Newcomer Steven Seagal is a 6 ft. 4 hulk. I'd hate to meet him in a dark alley, I thought while watching the movie. Later I read some hagiographical press release notes about Seagal. These say that Seagal is "A Renaissance man" ( scholars note this definition ) a master of aikido and the like as well as weaponry; the first non-Asian founder of a "dojo" (a martial arts academy) in Tokyo; the founder of another dojo in (where else?) Southern California; a student of Eastern philosophies, religions, acupuncture, herbology; an international security operative ; a bodyguard to heads of state; a man of many missions; a man of rescues and safe houses; and more. (All references are non-specific, "classified".) I am now so impressed that I worry about meeting Seagal in a well-lit mall on a Saturday afternoon. Please don't send him this review.

Seagal may well be smart (what with all this herbology) and handsome, but the movie photographs him as the opposite. He wears a single expression throughout: a grim scowl. He has one intonation throughout : flat, with his head bobbing as he goes from one studiously learned phrase to the next. But give him credit for indestructability which rivals only that of bionic men or zombies from the living dead. (There's something of both about Nico.) Superman Nico always comes out intact when they bomb him, when he's shot at by massed volleys of firearms, when his car is smashed or when it's riddled by half-a-dozen machine guns. It must be the acupuncture, but then again, remember the herbology. Nico's own bullets are dead on target: with his ordinary revolver he could outdo the Stinger missiles of Afghanistan. In physical fighting, one unarmed Nico makes mincemeat of ten non-herbologists with weapons. Nico can outrun, outshoot and outguess anyone. He can also outbore you.

You see a great deal of Chicago and there is a new and costly setup every couple of minutes. Quantity but no quality. It is mostly shot with literal, prosaic, unimaginative (there must be a dozen pans up a brick church) photography which convinces you neither as fiction nor as docudrama. The editing is blunt and amateurish. The sound has persistent, portentous, music and effects in loud, pretentious surround-noise super-Dolby.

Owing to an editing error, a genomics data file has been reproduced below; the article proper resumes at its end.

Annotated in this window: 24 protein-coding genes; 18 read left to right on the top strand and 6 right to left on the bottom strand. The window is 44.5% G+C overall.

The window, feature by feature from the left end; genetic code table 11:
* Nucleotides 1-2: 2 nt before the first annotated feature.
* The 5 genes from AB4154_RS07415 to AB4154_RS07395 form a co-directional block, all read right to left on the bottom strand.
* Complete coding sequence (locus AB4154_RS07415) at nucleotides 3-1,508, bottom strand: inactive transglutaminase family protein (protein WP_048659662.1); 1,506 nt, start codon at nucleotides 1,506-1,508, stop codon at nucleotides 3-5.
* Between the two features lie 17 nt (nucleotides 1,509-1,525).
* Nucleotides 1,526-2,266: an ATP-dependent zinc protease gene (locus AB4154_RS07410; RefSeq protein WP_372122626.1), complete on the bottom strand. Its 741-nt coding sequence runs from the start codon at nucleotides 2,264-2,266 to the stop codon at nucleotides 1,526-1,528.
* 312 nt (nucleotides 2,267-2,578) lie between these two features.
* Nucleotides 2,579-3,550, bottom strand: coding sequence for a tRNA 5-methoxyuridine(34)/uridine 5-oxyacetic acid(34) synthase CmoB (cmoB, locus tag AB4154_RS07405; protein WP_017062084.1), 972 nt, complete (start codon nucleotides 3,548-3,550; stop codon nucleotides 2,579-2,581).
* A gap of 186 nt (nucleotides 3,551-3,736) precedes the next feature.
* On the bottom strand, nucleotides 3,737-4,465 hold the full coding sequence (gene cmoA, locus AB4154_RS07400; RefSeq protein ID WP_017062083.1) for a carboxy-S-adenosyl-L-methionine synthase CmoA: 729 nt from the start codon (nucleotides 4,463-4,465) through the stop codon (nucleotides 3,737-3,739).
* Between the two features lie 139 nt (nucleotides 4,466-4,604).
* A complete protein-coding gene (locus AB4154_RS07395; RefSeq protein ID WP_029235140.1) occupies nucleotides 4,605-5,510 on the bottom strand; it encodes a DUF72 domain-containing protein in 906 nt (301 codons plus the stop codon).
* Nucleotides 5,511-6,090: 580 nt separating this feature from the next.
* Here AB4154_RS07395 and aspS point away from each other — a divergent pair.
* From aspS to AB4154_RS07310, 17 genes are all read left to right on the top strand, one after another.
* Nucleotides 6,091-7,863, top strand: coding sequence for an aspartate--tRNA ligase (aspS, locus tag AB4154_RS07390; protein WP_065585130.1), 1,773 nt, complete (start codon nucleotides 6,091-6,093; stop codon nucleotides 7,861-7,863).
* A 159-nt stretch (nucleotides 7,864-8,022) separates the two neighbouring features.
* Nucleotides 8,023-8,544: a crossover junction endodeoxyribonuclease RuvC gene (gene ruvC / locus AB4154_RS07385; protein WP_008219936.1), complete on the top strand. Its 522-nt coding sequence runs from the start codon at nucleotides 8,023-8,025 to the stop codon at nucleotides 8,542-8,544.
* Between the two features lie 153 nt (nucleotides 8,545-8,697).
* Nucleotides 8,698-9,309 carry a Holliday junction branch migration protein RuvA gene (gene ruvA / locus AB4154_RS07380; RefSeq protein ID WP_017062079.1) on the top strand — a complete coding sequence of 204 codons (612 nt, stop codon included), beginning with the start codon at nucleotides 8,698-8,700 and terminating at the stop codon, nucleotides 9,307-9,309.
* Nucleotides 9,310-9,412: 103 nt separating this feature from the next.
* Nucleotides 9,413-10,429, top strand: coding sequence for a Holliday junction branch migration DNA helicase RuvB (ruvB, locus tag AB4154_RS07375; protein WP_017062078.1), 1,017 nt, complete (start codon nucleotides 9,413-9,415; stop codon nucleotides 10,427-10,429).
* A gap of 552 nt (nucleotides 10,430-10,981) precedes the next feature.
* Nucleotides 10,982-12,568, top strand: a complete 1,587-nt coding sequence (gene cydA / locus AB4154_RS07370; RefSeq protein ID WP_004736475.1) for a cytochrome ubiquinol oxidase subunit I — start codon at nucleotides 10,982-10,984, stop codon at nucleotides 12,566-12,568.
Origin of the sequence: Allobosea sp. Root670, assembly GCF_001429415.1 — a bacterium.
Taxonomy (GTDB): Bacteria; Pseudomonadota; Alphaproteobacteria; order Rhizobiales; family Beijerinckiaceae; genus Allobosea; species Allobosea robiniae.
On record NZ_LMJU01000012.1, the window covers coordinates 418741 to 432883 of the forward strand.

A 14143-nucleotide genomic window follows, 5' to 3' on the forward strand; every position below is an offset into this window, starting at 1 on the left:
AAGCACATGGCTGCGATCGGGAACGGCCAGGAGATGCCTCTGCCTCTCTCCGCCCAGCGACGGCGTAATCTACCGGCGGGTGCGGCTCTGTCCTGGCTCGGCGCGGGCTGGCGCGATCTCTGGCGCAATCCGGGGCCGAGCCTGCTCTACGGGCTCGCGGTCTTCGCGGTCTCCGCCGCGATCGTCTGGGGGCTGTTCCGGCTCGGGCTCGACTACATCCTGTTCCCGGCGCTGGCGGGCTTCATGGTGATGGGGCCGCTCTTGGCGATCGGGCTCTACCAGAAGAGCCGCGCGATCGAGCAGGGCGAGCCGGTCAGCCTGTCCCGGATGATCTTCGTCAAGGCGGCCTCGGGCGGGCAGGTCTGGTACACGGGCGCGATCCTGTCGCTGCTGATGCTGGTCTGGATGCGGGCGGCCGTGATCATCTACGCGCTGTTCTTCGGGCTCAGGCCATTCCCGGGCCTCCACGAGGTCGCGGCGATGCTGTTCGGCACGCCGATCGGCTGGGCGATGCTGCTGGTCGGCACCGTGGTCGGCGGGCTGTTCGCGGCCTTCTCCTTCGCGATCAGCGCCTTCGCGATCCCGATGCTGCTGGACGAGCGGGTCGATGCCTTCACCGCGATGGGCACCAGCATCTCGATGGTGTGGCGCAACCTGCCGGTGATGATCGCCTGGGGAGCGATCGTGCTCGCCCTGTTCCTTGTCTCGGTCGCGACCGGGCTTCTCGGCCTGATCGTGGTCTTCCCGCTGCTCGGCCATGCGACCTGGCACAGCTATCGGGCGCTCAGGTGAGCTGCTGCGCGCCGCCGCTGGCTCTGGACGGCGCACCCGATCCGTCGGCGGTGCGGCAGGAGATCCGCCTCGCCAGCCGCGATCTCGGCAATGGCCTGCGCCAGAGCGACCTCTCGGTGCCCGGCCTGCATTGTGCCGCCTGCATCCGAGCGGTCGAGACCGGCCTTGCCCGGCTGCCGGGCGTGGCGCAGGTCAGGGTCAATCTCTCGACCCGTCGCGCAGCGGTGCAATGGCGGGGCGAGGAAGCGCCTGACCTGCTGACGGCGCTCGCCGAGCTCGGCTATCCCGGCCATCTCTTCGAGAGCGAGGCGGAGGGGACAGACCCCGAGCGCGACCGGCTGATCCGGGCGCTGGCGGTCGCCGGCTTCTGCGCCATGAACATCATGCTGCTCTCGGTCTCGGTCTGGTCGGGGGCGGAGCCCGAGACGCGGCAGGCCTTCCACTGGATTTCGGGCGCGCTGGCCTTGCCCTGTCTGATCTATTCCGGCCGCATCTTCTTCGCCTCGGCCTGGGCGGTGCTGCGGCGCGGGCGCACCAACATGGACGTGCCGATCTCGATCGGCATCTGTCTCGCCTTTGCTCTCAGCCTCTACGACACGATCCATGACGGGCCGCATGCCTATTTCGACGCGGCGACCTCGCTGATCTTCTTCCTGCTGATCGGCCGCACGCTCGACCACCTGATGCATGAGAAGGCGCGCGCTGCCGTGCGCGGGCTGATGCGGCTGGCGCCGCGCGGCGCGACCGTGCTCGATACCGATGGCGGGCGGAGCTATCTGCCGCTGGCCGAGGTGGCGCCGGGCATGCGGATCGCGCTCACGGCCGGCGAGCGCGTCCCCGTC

Director Andrew Davis is a Chicagoan. He holds a B.S. (that's Bachelor of Science, not the other thing) in communications from the University of Illinois. His background is principally in cinematography: commercials, low-budget MacMovies and others. He's directed STONY ISLAND (said to be good) THE FINAL TERROR, ( bad) and CODE OF SILENCE (with Chuck Norris, no comment).

Among the actors, some can probably act, but they must be hoarding their abilities until interest rates go up. Seagal is pronounced "Say-GAHL." He has a lot of it. Pam Grier pronounces Chile as "Chi-LAY." I pronounce ABOVE THE LAW a mess. But don't take my word for it. I am told that that Ebert loved the flick and Siskel gave it only a mild no. Can't blame the boys for being nice. This way, the movie's makers won't cut off their thumbs --but what about the folks at Langley?

Copyright © Edwin Jahiel

Movie Reviews by Edwin Jahiel